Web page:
Our panel of solicitors offer their services on a No win No fee basis. This means that you won’t need to pay them any legal fees, either upfront or during the claim. Furthermore, there will be nothing to pay them at all in the event that your claim fails.
Instead, your solicitor will take a small portion of your compensation as payment if your claim is successful. This success fee is subject to a legal cap to prevent you from being overcharged. Furthermore, being offered a No Win No Fee agreement is often an indication that the solicitor feels you have a reasonable chance of success.
If you would like to know more about how a No Win No Fee agreement could help you fund legal representation for your claim, speak to a member of our team today.
To see if you can hire a No Win No Fee personal injury solicitor, call our team of advisors for free legal advice. They are available 24/7, so you can get in touch whenever you’re ready.
- Telephone – 0800 408 7826
- Contact us through Live Chat using the window on the bottom right of your screen.
- Contact us through our website.
If you’re unsure how to use our compensation calculator for NHS negligence, don’t worry! Our team of advisors can help you with it to see how much compensation you could be owed. Just give us a call with your query, and we’d be happy to run you through the process.
We can also help those who would rather not use the calculator by assessing the value of your claim. Get in touch today, and an advisor will be happy to help.
If you would like more information, please refer to the links below.
For more advice from the NHS about claims, visit their website.
The Citizens Advice Bureau have guidance on taking legal action against the NHS.
The General Medical Council can provide you with more malpractice and negligence claims information.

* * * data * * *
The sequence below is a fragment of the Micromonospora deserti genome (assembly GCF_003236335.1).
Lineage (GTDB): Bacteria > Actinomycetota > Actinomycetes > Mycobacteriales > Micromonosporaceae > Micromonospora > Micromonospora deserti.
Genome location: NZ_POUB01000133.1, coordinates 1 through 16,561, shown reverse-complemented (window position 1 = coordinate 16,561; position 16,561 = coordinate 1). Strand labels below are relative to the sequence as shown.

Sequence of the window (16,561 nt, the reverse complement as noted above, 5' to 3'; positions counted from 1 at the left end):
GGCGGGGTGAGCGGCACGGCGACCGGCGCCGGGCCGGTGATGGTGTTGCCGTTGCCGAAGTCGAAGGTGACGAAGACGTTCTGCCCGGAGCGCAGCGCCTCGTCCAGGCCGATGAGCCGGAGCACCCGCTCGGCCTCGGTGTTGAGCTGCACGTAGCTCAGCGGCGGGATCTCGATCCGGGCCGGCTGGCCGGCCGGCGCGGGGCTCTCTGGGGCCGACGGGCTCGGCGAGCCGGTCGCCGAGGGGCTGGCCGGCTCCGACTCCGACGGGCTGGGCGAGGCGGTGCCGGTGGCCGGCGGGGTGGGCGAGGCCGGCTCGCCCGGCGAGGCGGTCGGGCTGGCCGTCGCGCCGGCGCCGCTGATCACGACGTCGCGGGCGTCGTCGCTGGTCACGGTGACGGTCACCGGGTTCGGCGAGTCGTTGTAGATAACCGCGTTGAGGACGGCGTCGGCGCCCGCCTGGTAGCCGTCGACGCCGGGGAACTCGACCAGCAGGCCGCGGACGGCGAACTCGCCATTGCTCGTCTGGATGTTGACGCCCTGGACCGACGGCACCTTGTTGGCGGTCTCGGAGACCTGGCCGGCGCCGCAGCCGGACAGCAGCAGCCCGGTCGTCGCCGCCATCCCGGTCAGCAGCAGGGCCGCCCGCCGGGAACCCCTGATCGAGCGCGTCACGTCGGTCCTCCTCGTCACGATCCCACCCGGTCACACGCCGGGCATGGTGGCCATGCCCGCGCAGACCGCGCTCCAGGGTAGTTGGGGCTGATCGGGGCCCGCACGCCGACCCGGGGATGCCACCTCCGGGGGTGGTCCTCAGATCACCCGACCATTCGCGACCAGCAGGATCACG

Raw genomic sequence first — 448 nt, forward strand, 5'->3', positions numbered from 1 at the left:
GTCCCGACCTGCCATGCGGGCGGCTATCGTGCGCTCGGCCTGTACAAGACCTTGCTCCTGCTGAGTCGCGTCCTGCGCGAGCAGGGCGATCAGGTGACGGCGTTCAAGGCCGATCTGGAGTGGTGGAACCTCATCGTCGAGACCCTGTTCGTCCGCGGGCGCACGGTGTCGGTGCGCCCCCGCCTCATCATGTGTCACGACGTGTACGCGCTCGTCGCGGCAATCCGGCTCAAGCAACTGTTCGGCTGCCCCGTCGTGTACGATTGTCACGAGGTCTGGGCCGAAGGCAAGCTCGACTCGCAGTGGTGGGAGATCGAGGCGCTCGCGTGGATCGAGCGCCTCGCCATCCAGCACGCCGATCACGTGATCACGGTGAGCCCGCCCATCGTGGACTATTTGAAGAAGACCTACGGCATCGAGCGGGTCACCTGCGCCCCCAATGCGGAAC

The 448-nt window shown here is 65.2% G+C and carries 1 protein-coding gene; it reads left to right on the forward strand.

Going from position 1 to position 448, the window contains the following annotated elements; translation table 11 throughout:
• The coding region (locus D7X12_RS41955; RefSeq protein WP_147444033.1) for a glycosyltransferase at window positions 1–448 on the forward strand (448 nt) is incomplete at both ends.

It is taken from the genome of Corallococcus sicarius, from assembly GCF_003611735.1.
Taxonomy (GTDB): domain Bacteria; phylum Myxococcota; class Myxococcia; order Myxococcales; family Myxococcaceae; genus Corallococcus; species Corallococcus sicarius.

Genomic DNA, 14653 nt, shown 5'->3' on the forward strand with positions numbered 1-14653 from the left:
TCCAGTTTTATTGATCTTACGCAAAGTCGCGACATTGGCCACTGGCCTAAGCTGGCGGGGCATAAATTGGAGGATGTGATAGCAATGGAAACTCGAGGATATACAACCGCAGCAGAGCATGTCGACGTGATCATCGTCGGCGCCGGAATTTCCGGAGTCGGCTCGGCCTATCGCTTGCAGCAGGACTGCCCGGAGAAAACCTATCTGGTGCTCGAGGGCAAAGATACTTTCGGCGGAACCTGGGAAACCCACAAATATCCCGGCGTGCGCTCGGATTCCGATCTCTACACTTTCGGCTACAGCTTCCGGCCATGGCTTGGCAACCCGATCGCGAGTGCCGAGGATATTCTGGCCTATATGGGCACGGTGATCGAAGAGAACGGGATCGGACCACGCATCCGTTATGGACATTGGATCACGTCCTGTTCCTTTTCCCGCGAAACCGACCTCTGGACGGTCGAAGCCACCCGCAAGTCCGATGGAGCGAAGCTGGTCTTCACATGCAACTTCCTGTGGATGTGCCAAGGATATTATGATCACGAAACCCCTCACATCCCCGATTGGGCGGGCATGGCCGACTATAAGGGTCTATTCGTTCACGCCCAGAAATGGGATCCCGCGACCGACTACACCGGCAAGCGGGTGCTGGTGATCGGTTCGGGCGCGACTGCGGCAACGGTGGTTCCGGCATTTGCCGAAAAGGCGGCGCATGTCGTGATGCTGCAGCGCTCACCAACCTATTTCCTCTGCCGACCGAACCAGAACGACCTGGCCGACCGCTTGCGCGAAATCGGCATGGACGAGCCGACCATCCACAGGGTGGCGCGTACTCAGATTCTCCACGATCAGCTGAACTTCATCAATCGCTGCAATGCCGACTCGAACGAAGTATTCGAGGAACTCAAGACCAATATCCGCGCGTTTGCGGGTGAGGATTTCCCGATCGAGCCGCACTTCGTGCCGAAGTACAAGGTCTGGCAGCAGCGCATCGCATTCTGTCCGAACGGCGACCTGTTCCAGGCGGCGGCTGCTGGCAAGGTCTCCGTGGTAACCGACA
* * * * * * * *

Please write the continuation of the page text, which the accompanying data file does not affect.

To see if you can claim finger fracture compensation, read our guide.
Have you broken your thumb in a public accident? If so, find out more information on how to claim here.
For more information on claiming for a broken foot, read on.
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How do I prove my claim?
You prove the validity of your claim by providing evidence. You can provide medical evidence to prove your injuries as well as receipts and invoices to show the financial losses you’ve incurred.
How long does an NHS negligence claim take?
This will depend on a number of factors, for example, whether the case goes to court or how complex the injuries are.
What is the time limit for making a claim?
The time limit to make a claim is either 3 years from the date of the injury or 3 years from the date you discovered you were injured. There are exceptions that can apply, however- speak to our team for more information.
Will I need to see a doctor?
An independent medical assessment will need to be performed to determine your injuries. A solicitor from our panel may be able to arrange this meeting in your local area to reduce travel time.
Thank you for reading this guide on using our compensation calculator for NHS negligence claims.